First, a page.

Vireo Labs initiative lends support to foster youth
Beaufort-based Vireo Labs has big plans to help youth who are left with few resources when they age out of the foster care system.
After their launch of C’reer, a mobile applications that guides students through the college and career selection process, Vireo Labs co-founders Jose Mallabo and Ian Leslie want to expand their outreach to the 500,000 U.S. children in foster care.
The tech company housed in the Beaufort Digital Corridor will provide two $1,000 scholarships to help youth in foster care research and finance their postsecondary education.
Vireo Labs has partnered with iFoster to award the C’reer iFoster Scholarships to college-bound students based on an essay submission that explains the career field suggested to them by the app. The application deadline is Sept. 30. Recipients will be notified by Oct. 27.
“iFoster has been helping foster families and youth access technology resources for education and training programs in job placement for many years with tremendous impact,” Mallabo said.
“We share a similar objective to provide students with resources to discover career paths and education choices that may otherwise have gone overlooked.”
Serita Cox, iFoster’s executive director, said more than 46 percent of foster youth report not getting enough assistance with college planning.
“Achieving a college degree can be a significant challenge for many youth in foster care,” Cox said. “Having access to academic tools like C’reer, as well as the financial support of a scholarship, can make a tremendous difference in the lives of our youth.”
But Mallabo and Leslie want to do more than provide a scholarship. They have launched a fundraising campaign through Indiegogo.com called “C’reer: Helping foster youth find their way.”
The goal is to raise $30,000 to bring training programs, apprenticeships, career matches and higher education placement opportunities to foster youth students through C’reer.
The money, which the company says will stay local through the employment of Beaufort-based designers, will help Vireo:
• Create a separate C’reer login page and interface designed for youth and mentors in the foster system.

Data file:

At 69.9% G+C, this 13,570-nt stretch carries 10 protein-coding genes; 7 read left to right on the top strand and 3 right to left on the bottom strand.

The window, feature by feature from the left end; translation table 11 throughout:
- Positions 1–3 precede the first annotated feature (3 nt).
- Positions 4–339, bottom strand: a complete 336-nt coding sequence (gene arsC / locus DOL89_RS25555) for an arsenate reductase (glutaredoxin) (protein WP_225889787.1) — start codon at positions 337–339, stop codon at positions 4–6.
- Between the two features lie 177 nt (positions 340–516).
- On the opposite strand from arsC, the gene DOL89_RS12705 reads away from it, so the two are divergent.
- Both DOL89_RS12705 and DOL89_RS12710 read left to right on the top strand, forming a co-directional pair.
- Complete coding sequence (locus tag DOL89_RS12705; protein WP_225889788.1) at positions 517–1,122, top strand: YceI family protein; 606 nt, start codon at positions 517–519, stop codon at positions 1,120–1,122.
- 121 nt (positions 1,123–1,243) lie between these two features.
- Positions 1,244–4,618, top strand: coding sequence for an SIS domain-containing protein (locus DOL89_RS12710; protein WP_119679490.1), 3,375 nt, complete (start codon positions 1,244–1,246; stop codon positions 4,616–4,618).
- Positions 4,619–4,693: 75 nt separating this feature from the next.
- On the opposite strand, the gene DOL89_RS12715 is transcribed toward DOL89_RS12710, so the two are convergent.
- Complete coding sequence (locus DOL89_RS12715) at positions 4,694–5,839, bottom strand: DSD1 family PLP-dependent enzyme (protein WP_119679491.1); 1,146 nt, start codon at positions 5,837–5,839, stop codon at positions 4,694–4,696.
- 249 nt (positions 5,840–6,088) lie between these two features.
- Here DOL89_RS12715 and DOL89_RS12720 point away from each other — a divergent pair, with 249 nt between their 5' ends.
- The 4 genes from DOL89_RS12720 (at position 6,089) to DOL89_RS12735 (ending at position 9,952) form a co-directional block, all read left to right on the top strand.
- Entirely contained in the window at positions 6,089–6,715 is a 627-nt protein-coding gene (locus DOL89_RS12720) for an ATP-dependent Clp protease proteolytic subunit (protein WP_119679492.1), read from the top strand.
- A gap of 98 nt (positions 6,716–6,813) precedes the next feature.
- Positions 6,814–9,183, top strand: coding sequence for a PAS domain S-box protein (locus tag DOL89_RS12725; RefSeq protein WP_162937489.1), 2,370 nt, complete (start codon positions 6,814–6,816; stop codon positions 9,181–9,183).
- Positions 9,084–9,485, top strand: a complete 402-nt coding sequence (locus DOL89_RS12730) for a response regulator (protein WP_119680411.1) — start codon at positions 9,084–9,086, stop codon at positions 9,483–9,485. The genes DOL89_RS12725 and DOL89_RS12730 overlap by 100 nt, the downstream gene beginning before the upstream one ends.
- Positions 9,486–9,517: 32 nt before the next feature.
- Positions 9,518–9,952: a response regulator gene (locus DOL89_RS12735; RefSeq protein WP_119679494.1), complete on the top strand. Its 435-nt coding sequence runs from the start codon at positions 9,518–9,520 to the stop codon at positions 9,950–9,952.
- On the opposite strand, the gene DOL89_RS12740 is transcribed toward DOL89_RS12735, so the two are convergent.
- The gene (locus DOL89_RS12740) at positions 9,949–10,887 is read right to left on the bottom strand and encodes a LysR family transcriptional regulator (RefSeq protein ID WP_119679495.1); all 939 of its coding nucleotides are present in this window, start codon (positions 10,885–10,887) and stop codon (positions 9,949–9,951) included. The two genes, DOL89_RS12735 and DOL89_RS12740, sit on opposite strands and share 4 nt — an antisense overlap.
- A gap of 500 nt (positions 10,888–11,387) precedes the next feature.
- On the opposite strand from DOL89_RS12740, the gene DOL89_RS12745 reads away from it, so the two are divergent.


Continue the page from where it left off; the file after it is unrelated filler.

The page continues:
• Secure information and research on colleges, universities and vocational schools that have specific programs dedicated to foster youth.
• Integrate data about apprenticeships offered by thousands of companies around the country.
“It’s all about access. Since we started working on C’reer two years ago, it was always about focusing on underrepresented communities, so moving down this path to help foster youth was natural,” Mallabo said.
“In foster youth about 7 to 13 percent are accepted into colleges, but only 2-3 percent actually finish. It’s a glaring incongruity. They are no less apt to want to go to college, but they just don’t have the support system.”
The new version of C’Reer would offer the same questionnaire and information about possible career paths and colleges based on a student’s interests. It also would provide information geared toward students who went through the foster care system.
Mallabo said connecting foster youth to campuses that provide housing 365 days a year or life mentoring can provide extra support that other students may not need.
“There’s all this data out there, but you really have to know what you’re looking for when searching,” Mallabo said. “No one is matching the foster youth with these apprenticeships or campuses that provide all this help. So we say we’ll be your matchmaker.”
If the $30,000 goal is reached in the campaign’s 40-day period, Mallabo said, a new version of C’reer could be up by mid-fall. But the apprenticeship aspect may take longer, he said, as the Vireo team sifts through data from the U.S. Department of Labor and other agencies.
Supporters will receive various items based on the amount they donate. For more information, go to www.ideigogo.com and search “C’reer: Helping foster youth find their way.”